Engineering student and snowboarder Rob Joseph was tired of uncomfortable helmets, but still wanted to stay safe on the slopes. So he designed a more user-friendly solution.
Joseph told create that he’d never had a problem wearing a helmet on bicycles and motorbikes while growing up in Brisbane, but during a trip to New Zealand’s snowfields, he got frustrated with his helmet and took it off.
“And that was dumb, because I had a crash, hit my head and realised that it wasn’t smart to not be wearing a helmet,” said Joseph, who is in the final year of his engineering degree at Queensland University of Technology (QUT).
Looking around at his fellow snowboarders, Joseph noticed that most of them were wearing beanies rather than helmets. This caused a “lightbulb moment” on how to improve safety for his fellow action sports enthusiasts.
“We thought, ‘Instead of trying to make helmets more comfortable, why don’t we try to make beanies more safe?’,” Joseph explained.
Joseph has joined forces with business student Liam Norris and civil engineer Brodie Robinson to found a startup called Anti Ordinary, which is working to get the innovative design out into the market.
Looking good, staying safe
Safety specialist Jim Whiting has previously told create that ergonomics have a direct effect on safety, as people won’t use safety equipment that is too cumbersome or uncomfortable.
Aesthetics are important, as people often make decisions that affect safety based on gut instinct rather than logic.
Joseph said this was the starting point for the design of their beanie – which does not yet have an official moniker, but goes by the code name of A1. He added that safety was always a given, but what made this design different was the way it looked and felt.
The beanie is constructed from a proprietary non-Newtonian foam called Polyanswer. This material changes its physical properties depending on the force applied. In its normal state, it is flexible and malleable. But when it is subjected to a high-impact force like a collision with the ground, the material increases its viscosity and acts as a solid barrier.
While non-Newtonian materials have been used in protective body gear for contact sports, Joseph said they were not used in helmets, as their shock absorption properties did not meet the required standards. His design resolved this issue by layering the material to enhance its performance.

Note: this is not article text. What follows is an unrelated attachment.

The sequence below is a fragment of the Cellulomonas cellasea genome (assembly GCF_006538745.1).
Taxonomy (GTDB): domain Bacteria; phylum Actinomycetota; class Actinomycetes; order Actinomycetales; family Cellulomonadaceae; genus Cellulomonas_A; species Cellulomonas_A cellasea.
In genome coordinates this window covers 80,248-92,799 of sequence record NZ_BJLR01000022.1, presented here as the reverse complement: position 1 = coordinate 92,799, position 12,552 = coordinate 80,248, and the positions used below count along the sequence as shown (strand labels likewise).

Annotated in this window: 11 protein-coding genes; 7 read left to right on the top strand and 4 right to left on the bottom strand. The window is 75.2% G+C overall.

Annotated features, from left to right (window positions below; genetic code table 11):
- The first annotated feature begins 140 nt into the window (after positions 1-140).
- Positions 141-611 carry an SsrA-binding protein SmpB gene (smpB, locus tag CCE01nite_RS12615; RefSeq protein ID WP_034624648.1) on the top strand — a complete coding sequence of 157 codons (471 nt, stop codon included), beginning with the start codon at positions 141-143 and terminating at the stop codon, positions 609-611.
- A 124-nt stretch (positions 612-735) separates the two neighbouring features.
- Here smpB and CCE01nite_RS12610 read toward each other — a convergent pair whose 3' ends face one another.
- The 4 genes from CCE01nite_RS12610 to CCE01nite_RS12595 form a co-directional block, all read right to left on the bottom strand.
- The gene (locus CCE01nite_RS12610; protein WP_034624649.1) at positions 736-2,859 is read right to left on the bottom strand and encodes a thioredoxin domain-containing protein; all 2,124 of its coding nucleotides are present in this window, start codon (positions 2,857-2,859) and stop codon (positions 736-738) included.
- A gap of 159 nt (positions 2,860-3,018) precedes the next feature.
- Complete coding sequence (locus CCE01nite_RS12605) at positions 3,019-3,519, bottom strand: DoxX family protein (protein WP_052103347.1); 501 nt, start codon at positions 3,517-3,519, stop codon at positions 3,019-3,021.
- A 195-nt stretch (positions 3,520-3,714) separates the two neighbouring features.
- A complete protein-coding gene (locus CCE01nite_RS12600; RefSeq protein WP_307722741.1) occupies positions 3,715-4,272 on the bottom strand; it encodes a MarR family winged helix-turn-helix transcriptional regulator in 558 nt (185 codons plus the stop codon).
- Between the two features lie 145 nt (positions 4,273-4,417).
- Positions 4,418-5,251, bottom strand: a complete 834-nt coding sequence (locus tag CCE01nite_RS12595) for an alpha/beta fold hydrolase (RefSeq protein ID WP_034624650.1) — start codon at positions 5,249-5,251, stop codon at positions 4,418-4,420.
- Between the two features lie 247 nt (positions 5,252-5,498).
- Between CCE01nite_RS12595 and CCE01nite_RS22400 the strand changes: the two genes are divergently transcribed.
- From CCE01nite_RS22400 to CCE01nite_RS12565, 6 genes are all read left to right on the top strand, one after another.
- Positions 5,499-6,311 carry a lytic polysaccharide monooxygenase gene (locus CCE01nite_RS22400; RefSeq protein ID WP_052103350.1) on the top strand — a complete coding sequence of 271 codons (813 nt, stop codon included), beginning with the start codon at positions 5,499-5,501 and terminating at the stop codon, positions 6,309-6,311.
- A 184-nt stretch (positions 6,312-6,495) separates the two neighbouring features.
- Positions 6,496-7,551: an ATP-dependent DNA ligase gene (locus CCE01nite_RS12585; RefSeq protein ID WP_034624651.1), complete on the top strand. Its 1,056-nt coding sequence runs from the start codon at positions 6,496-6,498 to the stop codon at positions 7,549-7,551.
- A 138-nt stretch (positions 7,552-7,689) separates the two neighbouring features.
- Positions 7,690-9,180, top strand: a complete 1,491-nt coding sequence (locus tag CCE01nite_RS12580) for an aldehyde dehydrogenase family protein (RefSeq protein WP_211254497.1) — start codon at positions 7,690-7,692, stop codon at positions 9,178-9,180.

“Now it’s an absolutely safe product, and it’s something that we would be happy to put on any one of our mates,” Joseph said.
Joseph added that during testing, the beanie had met the requirements of the European and American alpine helmet standards (EN1077 and ASTM F2040), and the certification process was underway. While there was not currently an applicable Australian or New Zealand standard, he said the overseas standards were both internationally recognised in snow sports.
The team also tested how safe and comfortable the beanie was in a wide range of temperatures, as conditions could vary from a mild 14ºC in Australia or New Zealand down to -20ºC in China.
From snowfields to building sites?
Joseph explained the beanie might lend itself to other sports such as cycling and skateboarding, or even medical applications such as protecting people with epilepsy from hurting their heads when falling.
But he said it was unlikely that it would be gracing building sites without significant modifications to the design.
“Falling objects from buildings are slightly different to the way your head hits the ground on a snowboard. So it’s definitely possible, but certainly different design questions,” Joseph said.
The Anti Ordinary team are finishing the final stages of their research and development, and planning to scale up manufacturing to several thousand units this year in time for the Northern Hemisphere ski season. The plan is to double production each year after that.
“[We’re] making sure that we’re not being too shortsighted in terms of the design and tools [so] we can go into really large numbers without having to retool or worry about doing lots of redesigning,” he said.
They also plan to have their beanie on the local market in time for the next Southern Hemisphere ski season.
This would have application for motorcycle riders, not for helmets so much, but for the armour used in other clothing for shoulders, knees, back and elbows. Such armour is usually heavy and cumbersome. A material that is flexible but offers protection when required would make a big difference to comfort and usability.